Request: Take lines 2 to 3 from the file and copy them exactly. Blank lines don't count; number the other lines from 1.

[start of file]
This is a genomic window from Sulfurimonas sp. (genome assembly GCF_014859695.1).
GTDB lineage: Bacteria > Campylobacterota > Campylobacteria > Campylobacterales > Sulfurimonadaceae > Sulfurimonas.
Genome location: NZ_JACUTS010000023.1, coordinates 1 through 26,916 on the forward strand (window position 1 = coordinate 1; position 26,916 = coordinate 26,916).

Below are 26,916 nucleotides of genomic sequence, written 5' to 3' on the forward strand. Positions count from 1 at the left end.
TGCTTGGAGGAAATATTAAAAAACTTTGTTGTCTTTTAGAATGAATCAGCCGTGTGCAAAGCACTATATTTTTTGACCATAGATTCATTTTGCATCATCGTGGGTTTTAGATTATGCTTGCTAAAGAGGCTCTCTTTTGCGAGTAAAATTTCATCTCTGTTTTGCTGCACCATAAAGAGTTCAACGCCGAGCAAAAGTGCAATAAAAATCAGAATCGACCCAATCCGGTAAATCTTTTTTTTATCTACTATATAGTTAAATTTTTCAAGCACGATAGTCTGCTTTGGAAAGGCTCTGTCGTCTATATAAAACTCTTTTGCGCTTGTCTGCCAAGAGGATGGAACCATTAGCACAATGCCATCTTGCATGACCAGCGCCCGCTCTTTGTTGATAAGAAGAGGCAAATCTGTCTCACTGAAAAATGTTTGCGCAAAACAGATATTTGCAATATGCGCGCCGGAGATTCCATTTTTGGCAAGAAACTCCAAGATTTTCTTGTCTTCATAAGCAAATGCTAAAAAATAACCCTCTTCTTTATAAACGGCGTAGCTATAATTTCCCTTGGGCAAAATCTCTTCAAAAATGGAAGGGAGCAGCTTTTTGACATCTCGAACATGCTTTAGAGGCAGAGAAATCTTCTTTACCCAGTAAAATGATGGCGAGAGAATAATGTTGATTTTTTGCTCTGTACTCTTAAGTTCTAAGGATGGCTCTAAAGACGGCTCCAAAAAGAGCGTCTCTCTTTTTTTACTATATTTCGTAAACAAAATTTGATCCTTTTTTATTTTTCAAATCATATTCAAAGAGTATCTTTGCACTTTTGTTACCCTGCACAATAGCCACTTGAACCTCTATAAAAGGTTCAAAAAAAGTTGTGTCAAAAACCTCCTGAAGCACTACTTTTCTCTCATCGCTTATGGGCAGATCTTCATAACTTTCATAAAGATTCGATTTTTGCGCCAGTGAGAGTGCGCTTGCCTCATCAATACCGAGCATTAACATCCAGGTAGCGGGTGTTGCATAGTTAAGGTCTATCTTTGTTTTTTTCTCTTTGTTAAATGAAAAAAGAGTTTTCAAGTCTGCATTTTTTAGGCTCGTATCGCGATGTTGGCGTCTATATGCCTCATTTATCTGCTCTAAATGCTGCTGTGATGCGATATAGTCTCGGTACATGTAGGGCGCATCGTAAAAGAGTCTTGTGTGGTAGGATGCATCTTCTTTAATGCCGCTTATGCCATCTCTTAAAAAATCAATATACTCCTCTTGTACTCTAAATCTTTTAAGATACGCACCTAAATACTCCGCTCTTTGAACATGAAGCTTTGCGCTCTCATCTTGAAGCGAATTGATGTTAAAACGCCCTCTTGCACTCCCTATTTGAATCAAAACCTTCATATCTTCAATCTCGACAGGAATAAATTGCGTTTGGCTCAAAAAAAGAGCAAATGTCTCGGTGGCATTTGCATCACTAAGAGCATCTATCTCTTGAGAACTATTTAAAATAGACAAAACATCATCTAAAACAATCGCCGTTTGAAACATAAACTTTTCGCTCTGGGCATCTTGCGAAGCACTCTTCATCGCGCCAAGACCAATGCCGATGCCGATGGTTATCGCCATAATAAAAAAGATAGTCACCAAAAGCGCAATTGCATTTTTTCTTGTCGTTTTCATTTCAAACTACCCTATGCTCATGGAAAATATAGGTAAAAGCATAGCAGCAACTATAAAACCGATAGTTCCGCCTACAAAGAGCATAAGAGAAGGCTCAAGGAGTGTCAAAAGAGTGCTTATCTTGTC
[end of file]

GTDB lineage: Bacteria > Campylobacterota > Campylobacteria > Campylobacterales > Sulfurimonadaceae > Sulfurimonas.
Genome location: NZ_JACUTS010000023.1, coordinates 1 through 26,916 on the forward strand (window position 1 = coordinate 1; position 26,916 = coordinate 26,916).